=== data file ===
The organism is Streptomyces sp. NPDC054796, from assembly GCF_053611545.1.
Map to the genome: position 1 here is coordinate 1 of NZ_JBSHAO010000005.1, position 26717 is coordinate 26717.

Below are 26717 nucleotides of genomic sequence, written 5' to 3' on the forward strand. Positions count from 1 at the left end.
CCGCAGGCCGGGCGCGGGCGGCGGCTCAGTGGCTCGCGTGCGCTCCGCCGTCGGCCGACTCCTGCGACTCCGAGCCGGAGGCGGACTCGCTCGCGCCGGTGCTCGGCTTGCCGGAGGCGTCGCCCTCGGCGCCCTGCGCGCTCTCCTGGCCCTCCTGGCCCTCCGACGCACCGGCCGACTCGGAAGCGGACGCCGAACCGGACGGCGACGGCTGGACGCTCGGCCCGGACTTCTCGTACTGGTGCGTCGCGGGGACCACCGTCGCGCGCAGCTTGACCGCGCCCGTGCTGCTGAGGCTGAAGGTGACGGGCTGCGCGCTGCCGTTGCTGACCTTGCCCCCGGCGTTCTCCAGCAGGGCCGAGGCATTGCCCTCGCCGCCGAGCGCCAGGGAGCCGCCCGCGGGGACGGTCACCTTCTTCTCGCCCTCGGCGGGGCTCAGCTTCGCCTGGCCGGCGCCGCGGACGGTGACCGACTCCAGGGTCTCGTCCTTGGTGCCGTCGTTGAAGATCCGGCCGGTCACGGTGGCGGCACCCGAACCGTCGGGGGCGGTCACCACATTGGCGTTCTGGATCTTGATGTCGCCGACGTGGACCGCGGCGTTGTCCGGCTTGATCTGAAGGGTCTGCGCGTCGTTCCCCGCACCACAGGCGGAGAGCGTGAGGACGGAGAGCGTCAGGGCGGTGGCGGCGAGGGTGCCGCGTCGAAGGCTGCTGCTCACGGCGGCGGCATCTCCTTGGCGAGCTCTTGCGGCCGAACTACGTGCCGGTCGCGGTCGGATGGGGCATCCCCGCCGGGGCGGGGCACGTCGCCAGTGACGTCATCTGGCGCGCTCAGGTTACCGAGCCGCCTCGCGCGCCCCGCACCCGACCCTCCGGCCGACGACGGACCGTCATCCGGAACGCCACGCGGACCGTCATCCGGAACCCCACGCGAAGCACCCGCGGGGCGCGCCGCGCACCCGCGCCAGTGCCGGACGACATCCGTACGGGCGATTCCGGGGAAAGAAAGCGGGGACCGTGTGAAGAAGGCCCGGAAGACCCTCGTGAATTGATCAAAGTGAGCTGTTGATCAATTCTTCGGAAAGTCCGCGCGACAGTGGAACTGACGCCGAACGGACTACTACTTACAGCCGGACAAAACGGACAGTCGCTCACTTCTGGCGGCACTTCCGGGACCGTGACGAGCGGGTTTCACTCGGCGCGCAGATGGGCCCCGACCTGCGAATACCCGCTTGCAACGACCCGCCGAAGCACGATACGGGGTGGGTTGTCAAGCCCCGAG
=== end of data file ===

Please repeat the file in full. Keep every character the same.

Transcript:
The organism is Streptomyces sp. NPDC054796, from assembly GCF_053611545.1.
Map to the genome: position 1 here is coordinate 1 of NZ_JBSHAO010000005.1, position 26717 is coordinate 26717.

Below are 26717 nucleotides of genomic sequence, written 5' to 3' on the forward strand. Positions count from 1 at the left end.
CCGCAGGCCGGGCGCGGGCGGCGGCTCAGTGGCTCGCGTGCGCTCCGCCGTCGGCCGACTCCTGCGACTCCGAGCCGGAGGCGGACTCGCTCGCGCCGGTGCTCGGCTTGCCGGAGGCGTCGCCCTCGGCGCCCTGCGCGCTCTCCTGGCCCTCCTGGCCCTCCGACGCACCGGCCGACTCGGAAGCGGACGCCGAACCGGACGGCGACGGCTGGACGCTCGGCCCGGACTTCTCGTACTGGTGCGTCGCGGGGACCACCGTCGCGCGCAGCTTGACCGCGCCCGTGCTGCTGAGGCTGAAGGTGACGGGCTGCGCGCTGCCGTTGCTGACCTTGCCCCCGGCGTTCTCCAGCAGGGCCGAGGCATTGCCCTCGCCGCCGAGCGCCAGGGAGCCGCCCGCGGGGACGGTCACCTTCTTCTCGCCCTCGGCGGGGCTCAGCTTCGCCTGGCCGGCGCCGCGGACGGTGACCGACTCCAGGGTCTCGTCCTTGGTGCCGTCGTTGAAGATCCGGCCGGTCACGGTGGCGGCACCCGAACCGTCGGGGGCGGTCACCACATTGGCGTTCTGGATCTTGATGTCGCCGACGTGGACCGCGGCGTTGTCCGGCTTGATCTGAAGGGTCTGCGCGTCGTTCCCCGCACCACAGGCGGAGAGCGTGAGGACGGAGAGCGTCAGGGCGGTGGCGGCGAGGGTGCCGCGTCGAAGGCTGCTGCTCACGGCGGCGGCATCTCCTTGGCGAGCTCTTGCGGCCGAACTACGTGCCGGTCGCGGTCGGATGGGGCATCCCCGCCGGGGCGGGGCACGTCGCCAGTGACGTCATCTGGCGCGCTCAGGTTACCGAGCCGCCTCGCGCGCCCCGCACCCGACCCTCCGGCCGACGACGGACCGTCATCCGGAACGCCACGCGGACCGTCATCCGGAACCCCACGCGAAGCACCCGCGGGGCGCGCCGCGCACCCGCGCCAGTGCCGGACGACATCCGTACGGGCGATTCCGGGGAAAGAAAGCGGGGACCGTGTGAAGAAGGCCCGGAAGACCCTCGTGAATTGATCAAAGTGAGCTGTTGATCAATTCTTCGGAAAGTCCGCGCGACAGTGGAACTGACGCCGAACGGACTACTACTTACAGCCGGACAAAACGGACAGTCGCTCACTTCTGGCGGCACTTCCGGGACCGTGACGAGCGGGTTTCACTCGGCGCGCAGATGGGCCCCGACCTGCGAATACCCGCTTGCAACGACCCGCCGAAGCACGATACGGGGTGGGTTGTCAAGCCCCGAG